48:3 An Efficient “Say” On Executive Pay: Shareholder Opt-in as a Solution to the Managerial Power Problem



There is widespread belief in the United States that executive compensation played a significant role in the collapse of credit markets in 2007 and the subsequent financial crisis of 2008–2009 as managers took excessive risks because they were compensated for achieving short-term results. Yet even before the financial crisis, the structure and level of executive pay at public companies has been a source of intense policy debate in the United States.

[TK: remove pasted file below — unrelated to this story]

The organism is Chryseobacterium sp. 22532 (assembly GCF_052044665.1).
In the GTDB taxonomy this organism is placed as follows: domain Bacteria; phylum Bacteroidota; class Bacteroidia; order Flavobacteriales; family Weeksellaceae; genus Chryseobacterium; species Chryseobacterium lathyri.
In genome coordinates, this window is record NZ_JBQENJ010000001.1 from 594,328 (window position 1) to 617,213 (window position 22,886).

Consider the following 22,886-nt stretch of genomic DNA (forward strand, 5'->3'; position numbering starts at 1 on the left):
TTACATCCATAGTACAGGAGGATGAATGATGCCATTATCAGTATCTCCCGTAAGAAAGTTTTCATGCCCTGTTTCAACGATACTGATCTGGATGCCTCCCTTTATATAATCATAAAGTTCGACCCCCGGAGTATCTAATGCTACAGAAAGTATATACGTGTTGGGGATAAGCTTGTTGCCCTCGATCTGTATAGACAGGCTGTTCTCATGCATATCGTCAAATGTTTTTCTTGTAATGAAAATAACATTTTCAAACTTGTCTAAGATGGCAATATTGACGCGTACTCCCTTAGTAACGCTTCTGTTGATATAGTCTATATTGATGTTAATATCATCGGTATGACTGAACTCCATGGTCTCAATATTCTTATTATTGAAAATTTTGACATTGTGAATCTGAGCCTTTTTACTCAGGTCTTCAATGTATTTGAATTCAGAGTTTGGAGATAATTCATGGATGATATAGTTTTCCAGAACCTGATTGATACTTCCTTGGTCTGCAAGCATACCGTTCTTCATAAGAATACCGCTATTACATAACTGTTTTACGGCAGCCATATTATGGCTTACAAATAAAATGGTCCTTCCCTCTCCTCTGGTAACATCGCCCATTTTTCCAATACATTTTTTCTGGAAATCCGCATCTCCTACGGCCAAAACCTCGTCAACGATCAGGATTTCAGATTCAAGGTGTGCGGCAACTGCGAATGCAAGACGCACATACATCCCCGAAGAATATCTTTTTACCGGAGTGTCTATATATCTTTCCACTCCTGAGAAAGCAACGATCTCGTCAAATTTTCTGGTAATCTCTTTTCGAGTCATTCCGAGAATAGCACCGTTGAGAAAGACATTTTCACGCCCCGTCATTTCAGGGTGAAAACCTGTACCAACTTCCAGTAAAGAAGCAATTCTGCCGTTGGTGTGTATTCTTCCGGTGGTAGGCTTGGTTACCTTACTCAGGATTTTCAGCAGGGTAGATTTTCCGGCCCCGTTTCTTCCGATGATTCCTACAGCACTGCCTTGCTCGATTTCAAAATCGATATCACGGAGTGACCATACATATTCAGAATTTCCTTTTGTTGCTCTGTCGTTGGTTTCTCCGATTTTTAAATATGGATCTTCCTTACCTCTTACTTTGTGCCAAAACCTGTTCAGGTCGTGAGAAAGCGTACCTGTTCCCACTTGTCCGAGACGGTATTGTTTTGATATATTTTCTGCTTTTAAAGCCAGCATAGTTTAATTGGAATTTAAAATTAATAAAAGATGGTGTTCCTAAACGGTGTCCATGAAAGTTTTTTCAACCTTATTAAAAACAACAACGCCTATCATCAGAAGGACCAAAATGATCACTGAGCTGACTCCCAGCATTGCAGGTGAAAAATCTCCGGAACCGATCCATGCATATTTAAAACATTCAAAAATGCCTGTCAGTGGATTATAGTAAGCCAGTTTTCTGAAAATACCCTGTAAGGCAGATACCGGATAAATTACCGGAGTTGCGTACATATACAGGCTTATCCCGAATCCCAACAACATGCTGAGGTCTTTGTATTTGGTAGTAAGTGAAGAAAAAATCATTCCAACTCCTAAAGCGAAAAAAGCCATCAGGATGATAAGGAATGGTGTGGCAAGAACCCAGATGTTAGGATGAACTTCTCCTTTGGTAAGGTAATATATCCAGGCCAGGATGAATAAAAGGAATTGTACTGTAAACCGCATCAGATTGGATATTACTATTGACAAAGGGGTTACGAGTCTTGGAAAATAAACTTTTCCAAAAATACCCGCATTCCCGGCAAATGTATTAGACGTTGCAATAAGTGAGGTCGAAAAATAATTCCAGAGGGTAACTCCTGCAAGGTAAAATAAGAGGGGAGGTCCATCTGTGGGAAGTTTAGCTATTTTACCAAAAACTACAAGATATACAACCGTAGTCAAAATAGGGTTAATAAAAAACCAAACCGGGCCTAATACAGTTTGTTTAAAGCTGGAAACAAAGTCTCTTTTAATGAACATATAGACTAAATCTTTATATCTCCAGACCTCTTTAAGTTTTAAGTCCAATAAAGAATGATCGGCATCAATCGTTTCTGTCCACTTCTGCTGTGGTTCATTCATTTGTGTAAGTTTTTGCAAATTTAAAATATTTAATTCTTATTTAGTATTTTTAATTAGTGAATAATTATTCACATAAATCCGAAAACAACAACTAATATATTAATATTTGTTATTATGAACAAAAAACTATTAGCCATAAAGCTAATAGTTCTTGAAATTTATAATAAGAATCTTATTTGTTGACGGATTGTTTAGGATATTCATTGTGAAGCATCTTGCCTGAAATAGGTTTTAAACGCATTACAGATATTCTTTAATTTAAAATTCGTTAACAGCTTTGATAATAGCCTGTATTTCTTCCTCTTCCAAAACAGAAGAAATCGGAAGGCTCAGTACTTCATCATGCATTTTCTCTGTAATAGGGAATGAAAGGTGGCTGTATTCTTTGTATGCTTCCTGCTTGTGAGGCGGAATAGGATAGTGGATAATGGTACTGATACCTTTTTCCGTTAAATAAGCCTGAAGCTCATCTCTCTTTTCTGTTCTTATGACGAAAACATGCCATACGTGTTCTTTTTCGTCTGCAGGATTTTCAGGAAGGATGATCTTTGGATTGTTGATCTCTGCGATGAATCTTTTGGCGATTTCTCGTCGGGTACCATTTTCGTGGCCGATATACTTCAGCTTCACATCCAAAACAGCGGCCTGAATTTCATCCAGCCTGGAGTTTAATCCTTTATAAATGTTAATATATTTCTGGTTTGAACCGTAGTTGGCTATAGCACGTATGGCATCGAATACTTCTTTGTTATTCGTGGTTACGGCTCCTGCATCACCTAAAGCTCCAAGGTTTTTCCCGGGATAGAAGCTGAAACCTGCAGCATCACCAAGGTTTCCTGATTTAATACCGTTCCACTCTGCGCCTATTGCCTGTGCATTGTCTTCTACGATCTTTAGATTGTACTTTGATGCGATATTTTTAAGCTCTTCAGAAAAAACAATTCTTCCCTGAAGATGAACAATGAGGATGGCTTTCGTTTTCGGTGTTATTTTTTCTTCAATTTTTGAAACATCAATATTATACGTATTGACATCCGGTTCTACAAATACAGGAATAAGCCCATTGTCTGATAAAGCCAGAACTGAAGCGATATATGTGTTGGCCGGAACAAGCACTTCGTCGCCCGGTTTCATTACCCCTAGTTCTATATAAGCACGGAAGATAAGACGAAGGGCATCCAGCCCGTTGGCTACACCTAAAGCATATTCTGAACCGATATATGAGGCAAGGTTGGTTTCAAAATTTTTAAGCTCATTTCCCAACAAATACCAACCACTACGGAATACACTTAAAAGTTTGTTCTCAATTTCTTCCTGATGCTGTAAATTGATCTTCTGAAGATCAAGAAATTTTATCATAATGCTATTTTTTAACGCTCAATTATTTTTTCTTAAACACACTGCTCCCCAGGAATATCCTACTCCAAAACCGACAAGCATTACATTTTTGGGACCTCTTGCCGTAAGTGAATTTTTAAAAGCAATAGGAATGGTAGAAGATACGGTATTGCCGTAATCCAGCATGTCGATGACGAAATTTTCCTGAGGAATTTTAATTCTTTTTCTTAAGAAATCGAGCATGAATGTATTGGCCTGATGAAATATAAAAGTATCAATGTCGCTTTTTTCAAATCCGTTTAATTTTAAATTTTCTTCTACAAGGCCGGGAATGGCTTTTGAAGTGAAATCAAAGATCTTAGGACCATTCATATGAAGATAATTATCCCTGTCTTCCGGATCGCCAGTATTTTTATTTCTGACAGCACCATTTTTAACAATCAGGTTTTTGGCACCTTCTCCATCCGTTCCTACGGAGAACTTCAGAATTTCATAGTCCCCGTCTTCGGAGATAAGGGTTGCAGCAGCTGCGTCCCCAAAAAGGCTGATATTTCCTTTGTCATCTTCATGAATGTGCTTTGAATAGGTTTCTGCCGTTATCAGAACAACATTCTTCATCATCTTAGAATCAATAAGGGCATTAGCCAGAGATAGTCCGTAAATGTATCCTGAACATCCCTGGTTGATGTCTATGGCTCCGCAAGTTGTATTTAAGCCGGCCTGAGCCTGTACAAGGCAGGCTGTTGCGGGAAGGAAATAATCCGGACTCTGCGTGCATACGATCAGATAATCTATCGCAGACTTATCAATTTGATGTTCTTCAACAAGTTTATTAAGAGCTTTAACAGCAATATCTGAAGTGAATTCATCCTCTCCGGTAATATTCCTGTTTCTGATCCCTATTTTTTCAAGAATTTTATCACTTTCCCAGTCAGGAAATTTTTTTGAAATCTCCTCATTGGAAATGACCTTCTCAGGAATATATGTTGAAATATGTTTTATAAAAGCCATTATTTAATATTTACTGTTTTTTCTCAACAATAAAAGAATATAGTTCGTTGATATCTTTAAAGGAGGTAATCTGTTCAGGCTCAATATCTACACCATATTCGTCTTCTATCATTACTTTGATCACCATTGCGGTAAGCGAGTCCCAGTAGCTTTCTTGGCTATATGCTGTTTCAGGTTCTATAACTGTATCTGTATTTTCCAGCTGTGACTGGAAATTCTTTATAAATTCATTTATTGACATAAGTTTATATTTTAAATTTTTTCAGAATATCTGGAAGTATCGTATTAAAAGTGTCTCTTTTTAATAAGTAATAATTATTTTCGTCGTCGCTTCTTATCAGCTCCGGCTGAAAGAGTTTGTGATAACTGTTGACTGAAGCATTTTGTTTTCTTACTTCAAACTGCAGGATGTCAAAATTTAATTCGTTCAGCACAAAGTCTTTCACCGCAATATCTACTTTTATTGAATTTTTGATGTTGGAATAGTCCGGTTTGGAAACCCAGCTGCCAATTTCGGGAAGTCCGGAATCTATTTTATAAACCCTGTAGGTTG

The “say-on-pay” provisions of the Dodd-Frank Act of 2010 require all public companies to hold a nonbinding shareholder vote on executive pay at least every three years, beginning in 2011. This Comment argues that Congress could have done better. The managerial power theory of executive compensation holds that executives unduly influence a company’s board of directors in order to extract excess pay. If Congress intended for the Dodd-Frank say-on-pay legislation to combat excessive managerial power as the root cause of excessive managerial pay, it should have provided for public company shareholders to decide (i) whether they want to have a say-on-pay in the first place; and (ii) whether they desire a say-on-pay vote to be binding on the board of directors. Legislation allowing shareholders to “opt-in” to a vote on executive pay is the most efficient response to the managerial power problem because it gives shareholders the ability to adopt say-on-pay only when they believe it will benefit the company.